‘High Road’, is one of my über highlights of this album (another one is the 60’s-old-school-girl-group-ish ‘Always Forever’) with it’s The xx-esque coolness and sepia summer toned lightness. In short, Cults has replaced that place in my heart reserved for the love for (and secret dream to be part of) girl-fronted bands a lá No Doubt and Garbage. I now picture myself being part of a he-she duo that gets the best dancing and singing out of all undercover front-chicks and their dudes. We already kind of have a name – it’s Dirty Tee and The Boy.

Anyway. Ladies and gentlemen, your Band of the Day – Cults.

Confession: I love Madonna (Sometimes).

SOMETIMES

I love Madonna. I do.

But now that I am comfortable enough to declare this in public I also have to qualify it – to say that I don’t love her now, but to say that you could still call me a fan. I love old school Madonna. Circa “Borderline” all the way up to and including her 2003 album American Life, which recently made the cut (I used to peak at the Grammy wining Ray of Light) after a thorough re-listen and a real love for the sixth track, “Nothing Fails”.

I love eighties Madonna with the black lace and ribbons and fingerless gloves and poofy skirts. The odes to dancing (Get into the Groove) and celebrations (Holiday) and the sweetly controversial love songs (Like a Virgin). And then there was the Madonna I also really got to appreciate. The nineties Madonna of Human Nature and Erotica — unashamed and challenging. The unending question of why her actions are causing controversy when her male counterparts are doing the exact same things (“would it be better if I were a man?”). Her challenges to the status-quo about gender and sexuality–one of my all-time favorite moments in a song is the prologue for “What it Feels Like for a Girl”:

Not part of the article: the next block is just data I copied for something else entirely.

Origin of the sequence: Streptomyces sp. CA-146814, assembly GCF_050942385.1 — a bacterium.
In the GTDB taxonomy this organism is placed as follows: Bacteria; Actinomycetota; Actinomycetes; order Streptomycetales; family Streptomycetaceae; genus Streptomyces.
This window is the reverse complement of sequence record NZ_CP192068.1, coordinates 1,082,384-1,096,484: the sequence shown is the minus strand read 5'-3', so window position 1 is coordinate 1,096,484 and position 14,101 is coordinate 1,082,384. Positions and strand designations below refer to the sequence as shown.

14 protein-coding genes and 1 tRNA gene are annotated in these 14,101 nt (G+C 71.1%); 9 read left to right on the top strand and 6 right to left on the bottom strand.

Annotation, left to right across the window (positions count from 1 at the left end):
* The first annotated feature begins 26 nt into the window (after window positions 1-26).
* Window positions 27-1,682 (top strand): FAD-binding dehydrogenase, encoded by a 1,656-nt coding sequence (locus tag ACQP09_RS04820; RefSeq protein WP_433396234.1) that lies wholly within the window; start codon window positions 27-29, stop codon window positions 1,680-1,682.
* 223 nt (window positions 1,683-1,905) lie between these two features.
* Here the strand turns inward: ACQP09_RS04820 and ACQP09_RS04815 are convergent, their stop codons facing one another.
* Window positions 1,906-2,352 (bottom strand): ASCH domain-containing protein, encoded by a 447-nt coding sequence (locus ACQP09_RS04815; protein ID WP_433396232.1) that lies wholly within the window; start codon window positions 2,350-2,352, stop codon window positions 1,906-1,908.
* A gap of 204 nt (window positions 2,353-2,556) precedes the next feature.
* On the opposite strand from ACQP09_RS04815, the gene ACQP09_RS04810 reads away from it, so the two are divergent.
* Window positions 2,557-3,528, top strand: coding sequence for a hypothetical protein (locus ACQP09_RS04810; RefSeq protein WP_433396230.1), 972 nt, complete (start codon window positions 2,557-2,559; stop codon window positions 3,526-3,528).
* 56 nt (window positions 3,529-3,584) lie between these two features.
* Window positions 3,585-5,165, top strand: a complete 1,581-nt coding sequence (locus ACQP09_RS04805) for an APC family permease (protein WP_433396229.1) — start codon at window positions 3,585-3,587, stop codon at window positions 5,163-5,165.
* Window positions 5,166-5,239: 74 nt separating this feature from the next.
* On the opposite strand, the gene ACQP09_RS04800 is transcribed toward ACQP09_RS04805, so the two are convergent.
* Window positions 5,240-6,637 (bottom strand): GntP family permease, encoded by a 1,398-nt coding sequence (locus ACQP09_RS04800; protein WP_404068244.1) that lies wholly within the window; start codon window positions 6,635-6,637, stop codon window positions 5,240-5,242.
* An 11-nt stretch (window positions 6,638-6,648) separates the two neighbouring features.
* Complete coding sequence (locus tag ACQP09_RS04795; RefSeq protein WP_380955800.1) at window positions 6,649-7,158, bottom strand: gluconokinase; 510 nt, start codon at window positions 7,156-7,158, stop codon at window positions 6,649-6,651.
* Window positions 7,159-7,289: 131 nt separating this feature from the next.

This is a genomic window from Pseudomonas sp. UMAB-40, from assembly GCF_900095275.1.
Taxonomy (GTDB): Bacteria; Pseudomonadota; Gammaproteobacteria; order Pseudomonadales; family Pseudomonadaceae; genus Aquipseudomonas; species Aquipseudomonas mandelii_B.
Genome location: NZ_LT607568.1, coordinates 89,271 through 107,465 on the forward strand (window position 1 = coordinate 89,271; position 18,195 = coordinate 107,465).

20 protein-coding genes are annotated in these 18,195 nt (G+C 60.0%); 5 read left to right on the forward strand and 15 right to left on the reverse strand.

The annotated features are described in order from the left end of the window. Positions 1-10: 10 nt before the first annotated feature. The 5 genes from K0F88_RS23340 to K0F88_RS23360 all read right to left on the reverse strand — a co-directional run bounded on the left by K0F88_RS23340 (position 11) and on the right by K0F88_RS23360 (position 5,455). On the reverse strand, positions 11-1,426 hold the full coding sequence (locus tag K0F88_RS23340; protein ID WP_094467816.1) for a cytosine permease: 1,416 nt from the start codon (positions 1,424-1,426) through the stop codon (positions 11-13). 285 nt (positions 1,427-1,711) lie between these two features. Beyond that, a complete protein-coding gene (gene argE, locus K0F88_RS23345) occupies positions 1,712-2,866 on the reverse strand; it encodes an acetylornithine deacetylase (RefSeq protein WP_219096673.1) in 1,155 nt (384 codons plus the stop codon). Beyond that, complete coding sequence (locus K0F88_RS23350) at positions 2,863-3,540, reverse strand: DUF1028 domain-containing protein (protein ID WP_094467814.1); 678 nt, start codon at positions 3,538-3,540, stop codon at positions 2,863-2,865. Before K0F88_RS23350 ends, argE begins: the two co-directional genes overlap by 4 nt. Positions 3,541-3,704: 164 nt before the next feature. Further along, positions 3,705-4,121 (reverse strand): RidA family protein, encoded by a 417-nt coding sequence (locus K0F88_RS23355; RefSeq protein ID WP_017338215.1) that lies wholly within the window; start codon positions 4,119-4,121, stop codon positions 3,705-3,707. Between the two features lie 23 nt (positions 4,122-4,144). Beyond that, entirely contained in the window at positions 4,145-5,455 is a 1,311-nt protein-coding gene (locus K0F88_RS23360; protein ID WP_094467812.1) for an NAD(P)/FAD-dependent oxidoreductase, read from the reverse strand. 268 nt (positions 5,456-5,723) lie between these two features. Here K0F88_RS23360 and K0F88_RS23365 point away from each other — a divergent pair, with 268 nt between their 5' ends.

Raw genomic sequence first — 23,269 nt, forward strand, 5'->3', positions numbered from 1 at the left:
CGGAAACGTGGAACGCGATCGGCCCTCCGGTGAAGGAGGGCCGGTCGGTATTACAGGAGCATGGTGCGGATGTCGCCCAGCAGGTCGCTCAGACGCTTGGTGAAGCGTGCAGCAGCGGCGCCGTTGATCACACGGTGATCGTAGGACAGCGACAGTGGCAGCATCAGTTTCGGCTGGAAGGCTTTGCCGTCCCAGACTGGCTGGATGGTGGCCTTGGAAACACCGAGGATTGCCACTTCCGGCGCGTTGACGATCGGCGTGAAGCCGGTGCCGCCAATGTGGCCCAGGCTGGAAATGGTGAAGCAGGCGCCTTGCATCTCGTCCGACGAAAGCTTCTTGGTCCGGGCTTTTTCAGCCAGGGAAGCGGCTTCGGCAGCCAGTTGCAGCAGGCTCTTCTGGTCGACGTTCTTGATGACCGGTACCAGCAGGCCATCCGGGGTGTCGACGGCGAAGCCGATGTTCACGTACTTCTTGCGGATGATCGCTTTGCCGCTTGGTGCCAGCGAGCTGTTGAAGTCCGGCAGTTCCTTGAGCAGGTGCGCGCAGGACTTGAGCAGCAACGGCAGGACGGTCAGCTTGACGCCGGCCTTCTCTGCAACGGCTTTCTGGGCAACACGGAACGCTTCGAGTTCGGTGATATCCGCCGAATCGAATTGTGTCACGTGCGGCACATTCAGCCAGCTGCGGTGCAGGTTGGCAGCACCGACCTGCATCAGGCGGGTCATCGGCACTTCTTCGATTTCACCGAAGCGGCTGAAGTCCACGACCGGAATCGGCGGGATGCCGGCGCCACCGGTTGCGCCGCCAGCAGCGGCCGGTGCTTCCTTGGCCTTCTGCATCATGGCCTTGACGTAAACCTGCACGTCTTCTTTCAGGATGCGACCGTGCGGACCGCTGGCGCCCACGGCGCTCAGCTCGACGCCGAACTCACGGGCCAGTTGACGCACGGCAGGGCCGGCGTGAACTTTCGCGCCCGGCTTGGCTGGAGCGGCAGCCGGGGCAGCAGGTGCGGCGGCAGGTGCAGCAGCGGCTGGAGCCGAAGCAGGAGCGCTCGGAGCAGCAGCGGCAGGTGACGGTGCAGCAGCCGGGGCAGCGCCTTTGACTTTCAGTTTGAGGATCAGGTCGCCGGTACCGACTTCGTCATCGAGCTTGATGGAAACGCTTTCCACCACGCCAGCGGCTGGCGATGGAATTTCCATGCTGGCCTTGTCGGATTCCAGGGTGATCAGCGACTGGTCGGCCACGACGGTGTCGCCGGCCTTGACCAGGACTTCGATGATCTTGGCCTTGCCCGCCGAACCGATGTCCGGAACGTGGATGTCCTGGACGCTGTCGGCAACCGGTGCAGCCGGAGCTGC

“Girls can wear jeans and cut their hair short because it’s ok for a girl to look like a boy. But for a boy to look like a girl is degrading, because you think that being a girl is degrading…”

So there’s that, her being conscious of being a woman in a man’s world. But also, really, she has made some seriously good music and her voice does have some honey-ish tones to it when she’s intimate and strumming a guitar. She can dance, we all Vogue’d – and did that cowboy dance in the video for “Don’t Tell Me”—and several songs like “Material Girl” stand the pop-cultural test of time.

According to Billboard, the Queen Mother of Pop (as I have maybe just decided to nickname her) had the highest grossing live tour in 2012 for her latest album MDNA, with $228.4 million in ticket sales.

“Who the hell is buying Madonna tickets?” You might find yourself asking out loud.

People like me, that’s who. People who want to see the tear-inducing choral moments of “Like a Prayer” or the different renditions of “Vogue” with modern day stars replacing the Grace Kellys and Harlow Jeans. To experience it live and maybe get drinks and go to the loo during the songs on MDNA. Not to hear her being an (with all due respect) idiot asking the audience if they have seen “her friend” Molly – and such like ridiculous headline evoking nonsense. And she can keep that stuff at home because we liked her when she was a woman, acting her age and putting out a strong and slightly outrageous role model for girls who wanted to do stuff. And dance.

So I’m making this playlist in honor of that Madonna; and as a form of self – defense for the next time I happen to clear a party with Madonna Appreciation Hour. Because when it comes down to it, I would probably (actually definitely, given the funds) pay to see her live. And apparently I’m not the only one.